Main content

Painting paradise: Art meets nature in Papua New Guinea

28 January 2015

As David Attenborough returns to Papua New Guinea for a film he has 'wanted to make for 40 years', artist and author ERROL FULLER writes about the fascination for birds of paradise that he shares with Attenborough. The two co-authored a book, Drawn from Paradise, which traced the natural history of these enigmatic creatures through their depiction in western works of art.

Errol Fuller
The dried skin of a lesser bird of paradise | Joris or Jacob Hoefnagel, c.1600 | National Library of Austria, Vienna

The story is often told of how birds of paradise got their name. The first dried, lifeless examples that arrived in Europe during 1521 had no legs or feet. These had been removed as part of the preservation process. But the exquisitely beautiful plumes still remained intact and this factor combined with the footlessness led naturalists of the day to make a curious assumption.

The beauty of the birds – even though they were just dead specimens – was so stunning it seemed to make them worthy inhabitants of paradise, and the fact that they were footless simply confirmed that this was exactly where they came from.

They surely had no need to land, and fed on heavenly nectar, the only substance that could nourish their extravagant plumes.

Although the myth was soon exposed, the name stuck – and it is obvious why. These birds are like no others and are extravagantly beautiful. They are also very varied.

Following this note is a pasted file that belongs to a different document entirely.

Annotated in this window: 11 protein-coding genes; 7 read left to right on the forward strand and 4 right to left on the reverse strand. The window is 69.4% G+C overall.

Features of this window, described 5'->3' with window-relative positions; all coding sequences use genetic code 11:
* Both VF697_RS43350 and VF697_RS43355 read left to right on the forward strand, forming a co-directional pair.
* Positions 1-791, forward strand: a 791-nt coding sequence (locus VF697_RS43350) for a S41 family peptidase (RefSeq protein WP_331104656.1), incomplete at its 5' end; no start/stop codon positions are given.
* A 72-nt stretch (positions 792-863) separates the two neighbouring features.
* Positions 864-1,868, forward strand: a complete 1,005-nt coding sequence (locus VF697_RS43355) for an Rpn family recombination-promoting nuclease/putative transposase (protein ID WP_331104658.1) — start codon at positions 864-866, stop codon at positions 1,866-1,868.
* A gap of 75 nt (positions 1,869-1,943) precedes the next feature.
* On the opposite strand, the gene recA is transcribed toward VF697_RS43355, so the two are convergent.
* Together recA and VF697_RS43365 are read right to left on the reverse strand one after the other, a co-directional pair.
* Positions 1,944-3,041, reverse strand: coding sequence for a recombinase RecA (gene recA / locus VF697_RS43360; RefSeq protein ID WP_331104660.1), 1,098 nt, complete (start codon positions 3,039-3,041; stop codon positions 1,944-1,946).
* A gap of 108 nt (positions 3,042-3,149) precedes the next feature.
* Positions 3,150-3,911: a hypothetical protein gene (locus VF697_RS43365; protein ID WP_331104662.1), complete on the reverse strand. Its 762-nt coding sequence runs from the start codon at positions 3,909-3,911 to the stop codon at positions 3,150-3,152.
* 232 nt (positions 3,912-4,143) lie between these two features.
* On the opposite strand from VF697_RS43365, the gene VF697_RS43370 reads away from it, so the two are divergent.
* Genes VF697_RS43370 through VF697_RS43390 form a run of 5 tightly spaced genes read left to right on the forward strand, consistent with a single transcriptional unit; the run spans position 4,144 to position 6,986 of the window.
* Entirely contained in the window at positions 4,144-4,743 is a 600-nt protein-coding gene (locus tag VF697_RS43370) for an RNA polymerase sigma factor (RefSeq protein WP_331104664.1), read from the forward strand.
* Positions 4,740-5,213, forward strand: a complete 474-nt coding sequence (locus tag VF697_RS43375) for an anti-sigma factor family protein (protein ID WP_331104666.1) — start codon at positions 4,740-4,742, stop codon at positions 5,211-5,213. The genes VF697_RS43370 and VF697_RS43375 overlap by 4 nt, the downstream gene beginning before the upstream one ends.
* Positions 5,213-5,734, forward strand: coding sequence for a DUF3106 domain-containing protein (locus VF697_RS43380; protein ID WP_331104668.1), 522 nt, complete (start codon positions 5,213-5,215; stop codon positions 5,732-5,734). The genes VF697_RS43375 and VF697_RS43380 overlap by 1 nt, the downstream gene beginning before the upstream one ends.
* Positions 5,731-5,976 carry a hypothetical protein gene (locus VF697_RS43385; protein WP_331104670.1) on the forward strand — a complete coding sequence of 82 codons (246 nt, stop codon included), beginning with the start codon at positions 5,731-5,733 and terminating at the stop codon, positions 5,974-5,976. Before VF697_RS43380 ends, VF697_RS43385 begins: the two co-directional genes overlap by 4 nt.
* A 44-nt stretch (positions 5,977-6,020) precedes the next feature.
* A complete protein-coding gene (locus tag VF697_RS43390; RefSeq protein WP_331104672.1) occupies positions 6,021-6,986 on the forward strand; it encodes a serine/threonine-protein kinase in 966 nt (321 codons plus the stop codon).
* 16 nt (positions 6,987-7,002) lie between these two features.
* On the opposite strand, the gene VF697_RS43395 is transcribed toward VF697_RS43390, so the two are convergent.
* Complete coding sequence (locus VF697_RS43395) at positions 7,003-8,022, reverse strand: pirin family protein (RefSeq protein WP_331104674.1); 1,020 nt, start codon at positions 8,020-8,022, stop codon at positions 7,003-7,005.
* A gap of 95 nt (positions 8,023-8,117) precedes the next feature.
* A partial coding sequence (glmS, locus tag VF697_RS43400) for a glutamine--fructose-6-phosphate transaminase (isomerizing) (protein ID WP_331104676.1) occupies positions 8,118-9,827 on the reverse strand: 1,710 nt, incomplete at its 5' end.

The visitor can travel for months, endure all kinds of hardships and danger, yet still only see a few species

There are more than 40 species and some look very different to others, but beneath the dazzling variety of ornamental plumes, their anatomies are remarkably similar.

Covered in spectacular arrays of lace-like plumes or glistening metallic-seeming feathers with all kinds of glosses and sheens, it is difficult to appreciate that all are closely related.

Then there is another factor that gives them appeal. They are elusive, coming as they do from the great and dangerous island of New Guinea – one of the world's last true wildernesses.

The visitor can travel for months, endure all kinds of hardships and danger, yet still only see a few species. And this is despite the birds' bright colours and showy appearance.

Some live in jungle-covered mountain fastnesses; others live in the heart of virtually inaccessible swampland.

Black Sicklebill, lithograph by William Hart, c.1890
Ribbon-tailed Bird of Paradise | Oil on panel by Errol Fuller

Add to this the extraordinary dances they perform in which they display their finery in the most weird and wonderful ways, and it is no surprise they hold a fascination for anyone who sees them.

Perhaps it is curious that my first experience of such colourful creatures should be in black and white! And, of course, it was David Attenborough who started it